Copying, moving, length calculation, comparison, substring extraction, character position finding from left and right side, parsing, tokenization, concatenation, reversing, searching, replacement, regexes, ANSI versions, Unicode versions, UTF-8 versions, NT API, Windows API, case sensitivity variants, string memory allocation and release functions, integer to string, string to integer, long integer to string, string to long integer, time/date to string,  string to time/date, string formatting, string trimming, lower case, upper case and many other conversion functions, gazillion of wrappers to cater for various character sets, endianess, or to address certain classes of vulnerabilities, or specific ad-hoc needs of programmers or frameworks (e.g. Variant type, strings used by COM, etc.).

And these are just ‘standard’ APIs, without:

  • C++ functions (with its overloaded constructors)
  • Visual Basic
  • Visual Basic for Application
  • Visual Basic Script
  • JavaScript
  • tones of other wrappers that exist either within native OS libs and programs (.NET, PowerShell, Office, Shell APIs, crypto APIs, OLE/COM wrappers, multiple versions of msvcrt, kernelbase and api- wrappers)
  • popular frameworks (QT)
  • popular libraries (PCRE, SQLite3)
  • exports from popular DLLs supporting programming environments like python, perl (yes, we can monitor these too!)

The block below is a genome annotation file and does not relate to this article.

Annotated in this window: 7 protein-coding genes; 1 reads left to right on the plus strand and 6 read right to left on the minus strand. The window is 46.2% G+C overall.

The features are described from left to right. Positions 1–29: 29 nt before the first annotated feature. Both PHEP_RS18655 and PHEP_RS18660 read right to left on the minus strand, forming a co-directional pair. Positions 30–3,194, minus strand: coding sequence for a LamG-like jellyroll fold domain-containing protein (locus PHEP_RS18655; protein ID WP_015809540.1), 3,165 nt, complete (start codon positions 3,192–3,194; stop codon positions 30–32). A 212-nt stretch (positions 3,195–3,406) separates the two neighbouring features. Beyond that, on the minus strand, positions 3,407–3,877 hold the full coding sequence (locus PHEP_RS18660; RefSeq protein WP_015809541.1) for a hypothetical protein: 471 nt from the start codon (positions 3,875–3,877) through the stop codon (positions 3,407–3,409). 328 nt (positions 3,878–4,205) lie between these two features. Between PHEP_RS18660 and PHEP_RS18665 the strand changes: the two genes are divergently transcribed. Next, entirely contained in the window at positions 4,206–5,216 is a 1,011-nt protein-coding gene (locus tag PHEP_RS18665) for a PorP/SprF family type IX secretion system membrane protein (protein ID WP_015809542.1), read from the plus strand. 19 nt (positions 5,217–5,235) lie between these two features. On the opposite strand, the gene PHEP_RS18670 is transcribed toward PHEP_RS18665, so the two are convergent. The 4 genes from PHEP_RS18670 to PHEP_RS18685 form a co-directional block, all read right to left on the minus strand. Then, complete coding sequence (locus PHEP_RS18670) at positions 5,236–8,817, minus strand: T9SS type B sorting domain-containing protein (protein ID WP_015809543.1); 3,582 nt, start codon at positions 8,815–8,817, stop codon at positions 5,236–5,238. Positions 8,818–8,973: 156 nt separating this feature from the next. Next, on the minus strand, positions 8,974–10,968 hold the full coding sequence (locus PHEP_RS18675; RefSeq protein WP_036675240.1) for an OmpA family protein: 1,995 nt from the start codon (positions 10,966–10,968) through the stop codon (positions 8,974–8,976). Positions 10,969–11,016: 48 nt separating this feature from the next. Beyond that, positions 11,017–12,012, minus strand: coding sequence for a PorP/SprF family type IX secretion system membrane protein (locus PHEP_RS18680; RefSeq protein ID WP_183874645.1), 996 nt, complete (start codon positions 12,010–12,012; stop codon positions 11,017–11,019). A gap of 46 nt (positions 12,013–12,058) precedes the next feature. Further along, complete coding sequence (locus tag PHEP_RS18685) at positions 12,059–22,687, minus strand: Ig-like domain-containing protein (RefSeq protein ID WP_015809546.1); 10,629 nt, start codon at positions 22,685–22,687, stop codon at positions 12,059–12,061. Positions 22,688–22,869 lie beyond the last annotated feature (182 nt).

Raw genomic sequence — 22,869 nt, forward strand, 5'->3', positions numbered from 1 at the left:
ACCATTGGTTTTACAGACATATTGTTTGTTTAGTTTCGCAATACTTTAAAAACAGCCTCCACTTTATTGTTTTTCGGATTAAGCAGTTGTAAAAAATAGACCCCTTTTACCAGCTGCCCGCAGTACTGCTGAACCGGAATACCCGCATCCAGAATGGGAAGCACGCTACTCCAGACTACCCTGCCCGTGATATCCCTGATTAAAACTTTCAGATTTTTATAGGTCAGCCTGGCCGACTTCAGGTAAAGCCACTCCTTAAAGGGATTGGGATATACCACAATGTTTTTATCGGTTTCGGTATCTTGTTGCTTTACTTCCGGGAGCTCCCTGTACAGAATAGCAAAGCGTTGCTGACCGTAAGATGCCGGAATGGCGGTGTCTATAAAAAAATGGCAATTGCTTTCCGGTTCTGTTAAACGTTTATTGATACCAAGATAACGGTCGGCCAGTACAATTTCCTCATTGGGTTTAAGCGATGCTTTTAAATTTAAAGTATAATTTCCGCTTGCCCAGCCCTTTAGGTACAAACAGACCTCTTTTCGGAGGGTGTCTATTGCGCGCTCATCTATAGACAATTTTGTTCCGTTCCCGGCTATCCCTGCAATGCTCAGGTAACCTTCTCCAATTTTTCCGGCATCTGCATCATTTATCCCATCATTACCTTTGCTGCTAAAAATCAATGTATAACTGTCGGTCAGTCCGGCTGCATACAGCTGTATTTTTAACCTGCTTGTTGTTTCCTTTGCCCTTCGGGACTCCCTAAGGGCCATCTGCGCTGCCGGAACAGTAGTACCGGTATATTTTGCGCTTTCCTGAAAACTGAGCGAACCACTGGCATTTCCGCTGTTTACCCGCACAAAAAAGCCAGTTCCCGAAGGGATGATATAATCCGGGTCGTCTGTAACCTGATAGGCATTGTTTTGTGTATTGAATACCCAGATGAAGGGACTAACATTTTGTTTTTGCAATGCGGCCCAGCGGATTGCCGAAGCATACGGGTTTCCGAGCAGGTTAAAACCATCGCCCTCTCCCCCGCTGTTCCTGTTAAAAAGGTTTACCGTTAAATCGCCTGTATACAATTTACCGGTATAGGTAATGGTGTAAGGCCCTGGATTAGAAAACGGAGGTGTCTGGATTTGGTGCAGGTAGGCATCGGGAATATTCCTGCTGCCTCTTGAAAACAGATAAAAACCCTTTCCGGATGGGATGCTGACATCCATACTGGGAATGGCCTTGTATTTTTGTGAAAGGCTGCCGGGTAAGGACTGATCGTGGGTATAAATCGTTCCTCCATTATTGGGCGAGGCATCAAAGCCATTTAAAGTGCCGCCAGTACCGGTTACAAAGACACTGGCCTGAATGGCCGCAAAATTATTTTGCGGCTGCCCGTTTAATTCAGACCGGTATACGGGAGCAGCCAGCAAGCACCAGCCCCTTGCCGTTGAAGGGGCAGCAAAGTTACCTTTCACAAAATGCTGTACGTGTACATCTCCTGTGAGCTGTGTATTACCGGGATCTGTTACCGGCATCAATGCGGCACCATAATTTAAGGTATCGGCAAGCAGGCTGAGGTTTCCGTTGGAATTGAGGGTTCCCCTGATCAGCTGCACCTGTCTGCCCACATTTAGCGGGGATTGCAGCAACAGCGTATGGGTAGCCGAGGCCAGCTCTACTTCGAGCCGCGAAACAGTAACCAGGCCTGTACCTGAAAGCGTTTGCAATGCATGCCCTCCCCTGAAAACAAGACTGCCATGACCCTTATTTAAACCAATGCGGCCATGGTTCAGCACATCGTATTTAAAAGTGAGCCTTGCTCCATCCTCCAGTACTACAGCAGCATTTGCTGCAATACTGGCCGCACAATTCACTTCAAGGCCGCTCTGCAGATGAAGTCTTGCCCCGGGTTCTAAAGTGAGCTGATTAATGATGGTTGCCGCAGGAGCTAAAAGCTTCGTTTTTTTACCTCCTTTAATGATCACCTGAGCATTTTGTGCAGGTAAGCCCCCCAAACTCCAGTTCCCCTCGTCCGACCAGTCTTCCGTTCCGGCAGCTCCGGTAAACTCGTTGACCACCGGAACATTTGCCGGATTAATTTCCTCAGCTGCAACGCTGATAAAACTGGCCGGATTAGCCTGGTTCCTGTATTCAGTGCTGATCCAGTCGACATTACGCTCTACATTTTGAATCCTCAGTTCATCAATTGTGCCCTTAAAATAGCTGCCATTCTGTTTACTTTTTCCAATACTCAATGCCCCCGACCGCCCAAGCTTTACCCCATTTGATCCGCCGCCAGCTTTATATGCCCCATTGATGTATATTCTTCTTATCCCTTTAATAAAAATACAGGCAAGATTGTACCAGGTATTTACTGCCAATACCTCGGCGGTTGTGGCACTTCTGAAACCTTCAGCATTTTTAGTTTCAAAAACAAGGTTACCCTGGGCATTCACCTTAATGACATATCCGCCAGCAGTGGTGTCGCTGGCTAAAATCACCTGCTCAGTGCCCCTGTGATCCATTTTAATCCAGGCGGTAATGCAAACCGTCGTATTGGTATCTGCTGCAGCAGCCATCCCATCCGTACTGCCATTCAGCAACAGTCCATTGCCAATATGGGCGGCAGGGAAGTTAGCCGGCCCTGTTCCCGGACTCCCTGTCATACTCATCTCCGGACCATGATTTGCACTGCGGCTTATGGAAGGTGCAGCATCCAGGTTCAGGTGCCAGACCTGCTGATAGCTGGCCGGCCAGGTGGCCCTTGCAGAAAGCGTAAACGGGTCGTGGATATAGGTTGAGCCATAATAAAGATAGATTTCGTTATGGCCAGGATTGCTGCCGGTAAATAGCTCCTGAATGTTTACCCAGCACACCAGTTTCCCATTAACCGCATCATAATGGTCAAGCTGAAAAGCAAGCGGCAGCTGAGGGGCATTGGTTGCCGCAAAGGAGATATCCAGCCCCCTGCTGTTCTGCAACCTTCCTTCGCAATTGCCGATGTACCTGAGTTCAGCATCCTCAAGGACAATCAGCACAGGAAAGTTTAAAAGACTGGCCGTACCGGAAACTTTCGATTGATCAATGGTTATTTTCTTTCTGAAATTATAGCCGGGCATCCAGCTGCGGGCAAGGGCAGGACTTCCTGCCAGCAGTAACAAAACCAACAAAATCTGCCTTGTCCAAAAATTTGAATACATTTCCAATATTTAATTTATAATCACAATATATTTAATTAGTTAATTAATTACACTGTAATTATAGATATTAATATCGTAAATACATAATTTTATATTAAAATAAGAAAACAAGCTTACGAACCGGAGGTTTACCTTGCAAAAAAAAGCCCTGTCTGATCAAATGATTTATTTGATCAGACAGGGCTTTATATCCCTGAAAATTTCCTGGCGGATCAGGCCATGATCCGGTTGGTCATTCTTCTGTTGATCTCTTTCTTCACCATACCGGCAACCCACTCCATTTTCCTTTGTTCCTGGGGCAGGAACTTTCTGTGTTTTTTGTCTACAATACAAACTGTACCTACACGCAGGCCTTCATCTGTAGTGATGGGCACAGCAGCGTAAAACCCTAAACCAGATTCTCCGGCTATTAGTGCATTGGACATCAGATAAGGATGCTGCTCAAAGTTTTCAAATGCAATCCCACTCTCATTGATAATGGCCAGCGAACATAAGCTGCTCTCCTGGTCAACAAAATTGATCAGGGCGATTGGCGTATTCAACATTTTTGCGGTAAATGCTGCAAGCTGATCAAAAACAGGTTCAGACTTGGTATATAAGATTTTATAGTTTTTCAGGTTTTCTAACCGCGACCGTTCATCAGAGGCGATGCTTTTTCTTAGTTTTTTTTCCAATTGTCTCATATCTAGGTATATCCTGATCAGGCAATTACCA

• different compilers e.g. MingW, or Borland/Delphi/Code Gear/Embarcadero that rely heavily on inline functions
  • kernel functions
  • internal functions that can be recognized via debug symbols
  • inline/internal functions re-used by malware, if signatures and hooks can be applied to them (e.g. string encryption/decryption functions)
  • plus… tones of duplicated code, thanks to static compiling, and your good ol’ copypasta

One can argue that many Window-oriented functions, or messages could be also included as they offer an extra insight into the program’s inner working. Hence functions operating on resources that are building blocks of the UI (ribbons, menus, labels, buttons, etc.), dynamically created UI elements, as well as any messages that have to do with a text (WM_*, EM_*, etc.) could be also included. Going further, we can also include more advanced, or shall we say higher-level functions e.g. XML processing APIs, Database APIs, any APIs or method processing a syntax (e.g. WQL in WMI). And yes, we can argue that many of them will eventually reach out to the lower-level string APIs that operate on actual text, but hey… the API tree like this will be a great time-saver.